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Between the Lines: Archer, Season 3: Grief and Sexuality

Content Warning: Article contains strong language and drug/alcohol references. Also, spoilers.

Archer, as pirate king-y as he's going to get for the day, courtesy of
Archer, as pirate king-y as he’s going to get for the day, courtesy of

Season 2 of Adam Reed’s spy-comedy Archer ended with the horrific death of Archer’s Russian almost-wife, Katya (Ona Grauer). Not only was this a catalyst for the Archer-Cyborg Barry conflict that would continue for five seasons, but it served as driving force for much of Season 3’s action.

Not unlike the previous seasons, Season 3 spends a considerable amount of time on Archer’s sexual prowess. His first appearance of the season finds him in bed with a newly-wed woman on a small, French-Polynesian island. From there, he sleeps with a number of other women throughout the season, including his coworker, Pam. Unlike previous seasons, Archer has a shadow hanging over him during every hookup: his dead fiance. While this is mostly addressed at the beginning and end of the season, it plays an important part in Archer’s character development.

The effects of Katya’s death are most evident in the first three episodes of the season – Heart of Archness 1, 2, and 3. Following his bloody wedding, Archer runs away to a French-Polynesian island to grieve. There, he discovers his grieving process – bar-tending and banging newlyweds. He’s interrupted mid-process by man-hunter Rip Riley (Patrick Warburton), who’s been sent by Malory to retrieve Archer. Unwillingly, Rip takes Archer onto his sea plane, which ultimately crashes. Soon after, Rip and Archer are picked up by pirates. Long story short, Archer goes from grieving-lover to middle-aged-runaway to sexually-vivacious-bartender to pirate-king to hostage back to ISIS-agent in a matter of days.

Archer and Rip, courtesy of
Archer and Rip, courtesy of

These antics may seem nothing-out-of-the-ordinary for Sterling Archer, but they point to a complete loss of identity. For most of his adult life, Archer has defined himself by his field of work. He’s a badass spy, unafraid of illness or injury, taker of lives and maker of widows, bachelor extraordinaire, etc. Katya’s presence in the first place had a marked effect on Archer as she was the first woman he was willing to commit to since Lana. He was moments away from marrying her when Katya’s life was cut tragically short. It’s unsurprising that her death – and the trauma it caused – drove him to abandon his identity. The only way for him to cope with such a huge loss was erase his entire life and start fresh.

Despite the trauma and loss, Archer does manage to move forward with his life, until – in the eleventh episode – Katya is reintroduced as a cyborg created by Krieger in the ISIS lab. This causes intense conflict for Archer, whose love for Katya has now been pitted against his hatred for cyborgs. In the end, his hatred wins out and he must let her go.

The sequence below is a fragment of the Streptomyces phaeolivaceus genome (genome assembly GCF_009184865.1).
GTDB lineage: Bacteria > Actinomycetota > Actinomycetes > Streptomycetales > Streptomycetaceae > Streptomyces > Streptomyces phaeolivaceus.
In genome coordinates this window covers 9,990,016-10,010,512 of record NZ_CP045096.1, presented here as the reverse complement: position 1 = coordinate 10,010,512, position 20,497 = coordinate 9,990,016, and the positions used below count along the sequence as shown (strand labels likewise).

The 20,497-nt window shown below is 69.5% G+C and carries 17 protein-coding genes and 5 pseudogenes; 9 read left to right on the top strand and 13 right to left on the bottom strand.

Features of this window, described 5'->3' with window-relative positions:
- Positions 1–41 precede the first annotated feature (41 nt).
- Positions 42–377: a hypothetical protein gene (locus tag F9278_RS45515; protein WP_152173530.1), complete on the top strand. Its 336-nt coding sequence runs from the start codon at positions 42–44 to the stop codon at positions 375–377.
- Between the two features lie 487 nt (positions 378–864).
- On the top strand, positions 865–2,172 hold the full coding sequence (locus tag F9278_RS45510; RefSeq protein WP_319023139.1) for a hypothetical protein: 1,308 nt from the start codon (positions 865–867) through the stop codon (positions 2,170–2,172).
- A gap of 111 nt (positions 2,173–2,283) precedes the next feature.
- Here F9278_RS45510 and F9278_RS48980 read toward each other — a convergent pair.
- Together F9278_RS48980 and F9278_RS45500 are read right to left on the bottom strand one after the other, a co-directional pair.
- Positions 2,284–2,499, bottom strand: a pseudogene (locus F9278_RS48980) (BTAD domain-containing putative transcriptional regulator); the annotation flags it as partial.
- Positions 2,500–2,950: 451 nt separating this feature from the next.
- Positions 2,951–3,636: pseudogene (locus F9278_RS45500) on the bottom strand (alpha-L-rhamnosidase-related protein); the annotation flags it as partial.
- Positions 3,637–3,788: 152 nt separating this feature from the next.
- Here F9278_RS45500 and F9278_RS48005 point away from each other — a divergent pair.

Aside from Archer’s character developments, the season contains noteworthy moments for its other characters. Pam becomes Archer’s sexual partner, which further solidifies their relationship while providing even more conflict for Archer as the generally unappealing Pam becomes the “best sex he’s ever had.” Pam is also given a moment to shine in the seventh episode. Here, Pam’s skills as a drifter come to light as the gang tries to recover Archer’s “stolen” car. By the end of the third season, Pam has become a bit more than a punchline, and even attempts to become a field agent after passing the admittance tests with flying colors.

Ray back in his hometown, courtesy of
Ray back in his hometown, courtesy of

Another punchline character gets his moment in the spotlight in the third season: Ray Gillette. Ray started out as a temporary character, meant to last only one episode. The character got such a strong response, however, that Reed decided to keep him in the mix. The problem that arises from this is that Ray was a “novelty character,” specifically the “sassy gay friend.” There is often a tendency with gay characters to rely on stereotypes and comic relief. Reed did a decent job addressing this challenge, immediately taking Ray’s “flamboyance” down a few levels and humanizing him in several different ways. By the end of the third season, Ray has been established as a badass in his own right. He’s a kickass field agent, grew up familiar with manual labor, and is extremely intelligent.

Unfortunately for Ray, Reed still needed to kick the character in the crotch a bit to make him more “human” and less “novelty,” so Ray got blinded in one eye and paralyzed. Ray’s handicapped status actually acts as a “bit” in the show, and he frequently alternates between “abled” and “disabled.” Ray’s other kick-in-the-crotch comes in the form of his brother, Randy. Ray’s trip to his hometown of Ferlin, West Virginia gives the viewer a peek into what Ray’s childhood consisted of: intolerance, toxic masculinity, and filth. It also allows us to see Ray interact with a loved one. In one episode, we gain sympathy for Ray as well as a reason to rally behind him. He’s sweet and loyal, but strong and fearless as well.

All in all, the third season of Archer may be my favorite. The level of character development almost outweighs the questionable humor. The third season of Archer is available on Netflix, as well as on DVD on Amazon.